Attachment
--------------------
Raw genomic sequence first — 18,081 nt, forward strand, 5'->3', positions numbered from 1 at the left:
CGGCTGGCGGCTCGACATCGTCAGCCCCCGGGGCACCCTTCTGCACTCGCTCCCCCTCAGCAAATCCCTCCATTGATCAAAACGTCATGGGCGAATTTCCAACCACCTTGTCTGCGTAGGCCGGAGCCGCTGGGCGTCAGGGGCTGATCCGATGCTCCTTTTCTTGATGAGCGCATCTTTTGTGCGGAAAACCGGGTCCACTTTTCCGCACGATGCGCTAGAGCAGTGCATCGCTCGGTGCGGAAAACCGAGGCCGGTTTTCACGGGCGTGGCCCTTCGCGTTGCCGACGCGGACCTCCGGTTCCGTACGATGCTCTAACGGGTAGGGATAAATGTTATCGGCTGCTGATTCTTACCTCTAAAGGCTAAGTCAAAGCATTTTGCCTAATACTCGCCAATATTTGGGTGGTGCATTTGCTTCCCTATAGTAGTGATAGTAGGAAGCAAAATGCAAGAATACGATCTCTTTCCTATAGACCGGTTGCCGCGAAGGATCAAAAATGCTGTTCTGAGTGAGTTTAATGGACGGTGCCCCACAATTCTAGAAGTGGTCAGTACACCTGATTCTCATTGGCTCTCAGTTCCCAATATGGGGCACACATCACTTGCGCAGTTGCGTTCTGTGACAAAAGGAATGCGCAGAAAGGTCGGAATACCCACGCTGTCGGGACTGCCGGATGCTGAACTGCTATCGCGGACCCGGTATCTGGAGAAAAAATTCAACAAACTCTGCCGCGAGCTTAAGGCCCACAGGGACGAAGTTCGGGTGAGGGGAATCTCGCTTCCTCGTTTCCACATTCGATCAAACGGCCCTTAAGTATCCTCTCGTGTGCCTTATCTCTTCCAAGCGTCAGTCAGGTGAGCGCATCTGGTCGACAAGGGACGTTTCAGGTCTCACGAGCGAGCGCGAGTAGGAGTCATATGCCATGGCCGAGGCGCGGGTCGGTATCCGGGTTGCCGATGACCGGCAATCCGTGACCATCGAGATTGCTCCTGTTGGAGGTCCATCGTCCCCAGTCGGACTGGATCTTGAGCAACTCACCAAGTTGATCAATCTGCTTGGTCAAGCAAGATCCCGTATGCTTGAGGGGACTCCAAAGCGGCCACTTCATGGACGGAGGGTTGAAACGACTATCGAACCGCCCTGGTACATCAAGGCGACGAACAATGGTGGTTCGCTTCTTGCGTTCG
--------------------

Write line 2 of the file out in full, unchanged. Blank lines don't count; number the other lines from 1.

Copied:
CGGCTGGCGGCTCGACATCGTCAGCCCCCGGGGCACCCTTCTGCACTCGCTCCCCCTCAGCAAATCCCTCCATTGATCAAAACGTCATGGGCGAATTTCCAACCACCTTGTCTGCGTAGGCCGGAGCCGCTGGGCGTCAGGGGCTGATCCGATGCTCCTTTTCTTGATGAGCGCATCTTTTGTGCGGAAAACCGGGTCCACTTTTCCGCACGATGCGCTAGAGCAGTGCATCGCTCGGTGCGGAAAACCGAGGCCGGTTTTCACGGGCGTGGCCCTTCGCGTTGCCGACGCGGACCTCCGGTTCCGTACGATGCTCTAACGGGTAGGGATAAATGTTATCGGCTGCTGATTCTTACCTCTAAAGGCTAAGTCAAAGCATTTTGCCTAATACTCGCCAATATTTGGGTGGTGCATTTGCTTCCCTATAGTAGTGATAGTAGGAAGCAAAATGCAAGAATACGATCTCTTTCCTATAGACCGGTTGCCGCGAAGGATCAAAAATGCTGTTCTGAGTGAGTTTAATGGACGGTGCCCCACAATTCTAGAAGTGGTCAGTACACCTGATTCTCATTGGCTCTCAGTTCCCAATATGGGGCACACATCACTTGCGCAGTTGCGTTCTGTGACAAAAGGAATGCGCAGAAAGGTCGGAATACCCACGCTGTCGGGACTGCCGGATGCTGAACTGCTATCGCGGACCCGGTATCTGGAGAAAAAATTCAACAAACTCTGCCGCGAGCTTAAGGCCCACAGGGACGAAGTTCGGGTGAGGGGAATCTCGCTTCCTCGTTTCCACATTCGATCAAACGGCCCTTAAGTATCCTCTCGTGTGCCTTATCTCTTCCAAGCGTCAGTCAGGTGAGCGCATCTGGTCGACAAGGGACGTTTCAGGTCTCACGAGCGAGCGCGAGTAGGAGTCATATGCCATGGCCGAGGCGCGGGTCGGTATCCGGGTTGCCGATGACCGGCAATCCGTGACCATCGAGATTGCTCCTGTTGGAGGTCCATCGTCCCCAGTCGGACTGGATCTTGAGCAACTCACCAAGTTGATCAATCTGCTTGGTCAAGCAAGATCCCGTATGCTTGAGGGGACTCCAAAGCGGCCACTTCATGGACGGAGGGTTGAAACGACTATCGAACCGCCCTGGTACATCAAGGCGACGAACAATGGTGGTTCGCTTCTTGCGTTCG